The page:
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Trump Secures Second Extension on Financial Asset Disclosure

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(Bloomberg) — Former President Donald Trump — fresh off a weekend campaign appearance where he said he’s “more committed” than ever in his third bid for the White House — was given a second 45-day extension to file his financial disclosure form with the Federal Election Commission.

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Citing “the complexity of his financial holdings,” Trump attorney Derek Ross asked for additional time to complete the disclosure. The FEC granted the request, bumping the deadline to file the form to March 15. Trump had previously been granted an extension on Dec. 16.

Presidential candidates are required to report detailed information on their assets, income and debt within 30 days of becoming a candidate, but can ask for two 45-day extensions in writing if they are unable to assemble the necessary information.

As a candidate in 2015 and 2016, Trump filed the documents, which ran to more than 90 pages, on time, providing information on his hotels, golf courses, resorts and other investments. He frequently boasted that he “built a great company” and touted his business acumen as a key qualification to be president.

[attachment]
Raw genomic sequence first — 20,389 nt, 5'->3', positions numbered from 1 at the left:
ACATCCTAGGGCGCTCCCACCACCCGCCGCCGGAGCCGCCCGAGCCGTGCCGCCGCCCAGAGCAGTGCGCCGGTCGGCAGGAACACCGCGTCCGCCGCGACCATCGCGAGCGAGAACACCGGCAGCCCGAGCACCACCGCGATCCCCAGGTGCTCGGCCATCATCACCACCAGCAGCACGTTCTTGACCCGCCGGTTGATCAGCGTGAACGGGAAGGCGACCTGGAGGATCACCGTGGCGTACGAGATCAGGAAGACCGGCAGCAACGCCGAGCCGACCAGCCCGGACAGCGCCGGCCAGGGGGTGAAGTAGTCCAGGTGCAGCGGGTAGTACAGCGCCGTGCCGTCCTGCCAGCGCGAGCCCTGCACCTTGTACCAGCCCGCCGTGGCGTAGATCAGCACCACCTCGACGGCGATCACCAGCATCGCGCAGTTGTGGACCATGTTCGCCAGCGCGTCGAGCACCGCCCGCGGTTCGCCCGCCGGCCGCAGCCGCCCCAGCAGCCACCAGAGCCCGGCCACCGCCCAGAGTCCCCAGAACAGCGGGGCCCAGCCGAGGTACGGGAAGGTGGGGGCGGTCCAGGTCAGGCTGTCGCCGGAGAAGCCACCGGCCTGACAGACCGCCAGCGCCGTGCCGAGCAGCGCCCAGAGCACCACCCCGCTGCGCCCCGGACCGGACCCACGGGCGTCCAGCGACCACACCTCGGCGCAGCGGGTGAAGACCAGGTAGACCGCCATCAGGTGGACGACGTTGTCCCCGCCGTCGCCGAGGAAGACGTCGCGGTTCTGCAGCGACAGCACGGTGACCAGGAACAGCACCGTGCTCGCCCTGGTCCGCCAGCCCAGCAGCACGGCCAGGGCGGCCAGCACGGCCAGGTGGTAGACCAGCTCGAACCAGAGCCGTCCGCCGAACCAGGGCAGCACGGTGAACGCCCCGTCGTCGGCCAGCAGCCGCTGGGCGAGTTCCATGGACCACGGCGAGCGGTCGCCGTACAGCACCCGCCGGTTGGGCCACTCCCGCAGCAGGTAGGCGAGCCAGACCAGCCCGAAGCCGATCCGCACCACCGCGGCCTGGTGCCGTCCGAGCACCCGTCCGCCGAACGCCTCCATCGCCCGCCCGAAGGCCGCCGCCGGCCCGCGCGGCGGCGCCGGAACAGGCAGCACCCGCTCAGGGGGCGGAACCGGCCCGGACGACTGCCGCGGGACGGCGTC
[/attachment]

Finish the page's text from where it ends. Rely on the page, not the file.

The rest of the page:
The extension was granted as Trump made his first campaign appearances in early primary states. He made an address Saturday to the New Hampshire Republican Party’s annual meeting in Salem and at a small event in Columbia, South Carolina.

Read more: Trump Confronts 2024 Obstacles as He Returns to Campaign Trail

The former president trails Florida Governor Ron DeSantis, widely believed to be entering the race, in the Granite State by 42% to 30% among likely voters, according to a University of New Hampshire Survey Center poll released Thursday. A survey of likely GOP voters by the South Carolina Policy Council found that only 37% think the party should nominate Trump in 2024. Key political figures in all-important Iowa won’t return his calls.

Trump’s 2024 campaign got off to a slow start. He announced his candidacy Nov. 15, a week after Republicans’ disappointing results in the midterm election losses that owed in part to the failure of Trump-hand-picked candidates.

Deep-pocketed Wall Street donors have signaled publicly that they won’t back him. His support from more modest contributors through WinRed, the Republican online fundraising platform, was tepid after he announced his run, FEC data shows.

Trump’s campaign is due to report its 2022 fundraising totals to the FEC on Tuesday.

–With assistance from Mark Niquette.

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